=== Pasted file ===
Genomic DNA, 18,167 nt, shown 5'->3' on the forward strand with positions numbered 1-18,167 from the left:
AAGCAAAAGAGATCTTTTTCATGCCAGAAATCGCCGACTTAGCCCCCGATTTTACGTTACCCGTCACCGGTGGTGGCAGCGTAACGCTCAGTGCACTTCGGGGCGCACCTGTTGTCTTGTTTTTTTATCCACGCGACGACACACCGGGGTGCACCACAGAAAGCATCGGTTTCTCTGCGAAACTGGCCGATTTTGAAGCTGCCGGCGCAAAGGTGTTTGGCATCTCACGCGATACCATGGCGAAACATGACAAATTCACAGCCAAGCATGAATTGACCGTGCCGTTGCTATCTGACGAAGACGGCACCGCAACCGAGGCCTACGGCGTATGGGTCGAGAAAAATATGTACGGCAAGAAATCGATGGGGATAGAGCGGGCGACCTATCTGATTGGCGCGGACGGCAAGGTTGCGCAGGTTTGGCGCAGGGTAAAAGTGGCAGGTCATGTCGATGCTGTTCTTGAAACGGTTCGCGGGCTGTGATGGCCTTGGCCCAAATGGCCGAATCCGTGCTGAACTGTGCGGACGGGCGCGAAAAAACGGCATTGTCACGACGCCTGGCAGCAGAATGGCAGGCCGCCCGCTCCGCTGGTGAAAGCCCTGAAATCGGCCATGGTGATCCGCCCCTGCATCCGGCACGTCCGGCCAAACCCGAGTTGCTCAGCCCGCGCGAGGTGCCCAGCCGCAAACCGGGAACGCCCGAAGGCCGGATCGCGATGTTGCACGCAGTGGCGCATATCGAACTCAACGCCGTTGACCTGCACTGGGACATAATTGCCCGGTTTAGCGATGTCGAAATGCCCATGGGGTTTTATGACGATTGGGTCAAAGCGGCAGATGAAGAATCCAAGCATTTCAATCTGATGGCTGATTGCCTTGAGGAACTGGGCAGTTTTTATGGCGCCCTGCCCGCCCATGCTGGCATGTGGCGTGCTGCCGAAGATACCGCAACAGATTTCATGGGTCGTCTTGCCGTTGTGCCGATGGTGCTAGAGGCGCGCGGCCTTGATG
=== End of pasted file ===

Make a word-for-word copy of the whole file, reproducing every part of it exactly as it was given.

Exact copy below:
Genomic DNA, 18,167 nt, shown 5'->3' on the forward strand with positions numbered 1-18,167 from the left:
AAGCAAAAGAGATCTTTTTCATGCCAGAAATCGCCGACTTAGCCCCCGATTTTACGTTACCCGTCACCGGTGGTGGCAGCGTAACGCTCAGTGCACTTCGGGGCGCACCTGTTGTCTTGTTTTTTTATCCACGCGACGACACACCGGGGTGCACCACAGAAAGCATCGGTTTCTCTGCGAAACTGGCCGATTTTGAAGCTGCCGGCGCAAAGGTGTTTGGCATCTCACGCGATACCATGGCGAAACATGACAAATTCACAGCCAAGCATGAATTGACCGTGCCGTTGCTATCTGACGAAGACGGCACCGCAACCGAGGCCTACGGCGTATGGGTCGAGAAAAATATGTACGGCAAGAAATCGATGGGGATAGAGCGGGCGACCTATCTGATTGGCGCGGACGGCAAGGTTGCGCAGGTTTGGCGCAGGGTAAAAGTGGCAGGTCATGTCGATGCTGTTCTTGAAACGGTTCGCGGGCTGTGATGGCCTTGGCCCAAATGGCCGAATCCGTGCTGAACTGTGCGGACGGGCGCGAAAAAACGGCATTGTCACGACGCCTGGCAGCAGAATGGCAGGCCGCCCGCTCCGCTGGTGAAAGCCCTGAAATCGGCCATGGTGATCCGCCCCTGCATCCGGCACGTCCGGCCAAACCCGAGTTGCTCAGCCCGCGCGAGGTGCCCAGCCGCAAACCGGGAACGCCCGAAGGCCGGATCGCGATGTTGCACGCAGTGGCGCATATCGAACTCAACGCCGTTGACCTGCACTGGGACATAATTGCCCGGTTTAGCGATGTCGAAATGCCCATGGGGTTTTATGACGATTGGGTCAAAGCGGCAGATGAAGAATCCAAGCATTTCAATCTGATGGCTGATTGCCTTGAGGAACTGGGCAGTTTTTATGGCGCCCTGCCCGCCCATGCTGGCATGTGGCGTGCTGCCGAAGATACCGCAACAGATTTCATGGGTCGTCTTGCCGTTGTGCCGATGGTGCTAGAGGCGCGCGGCCTTGATG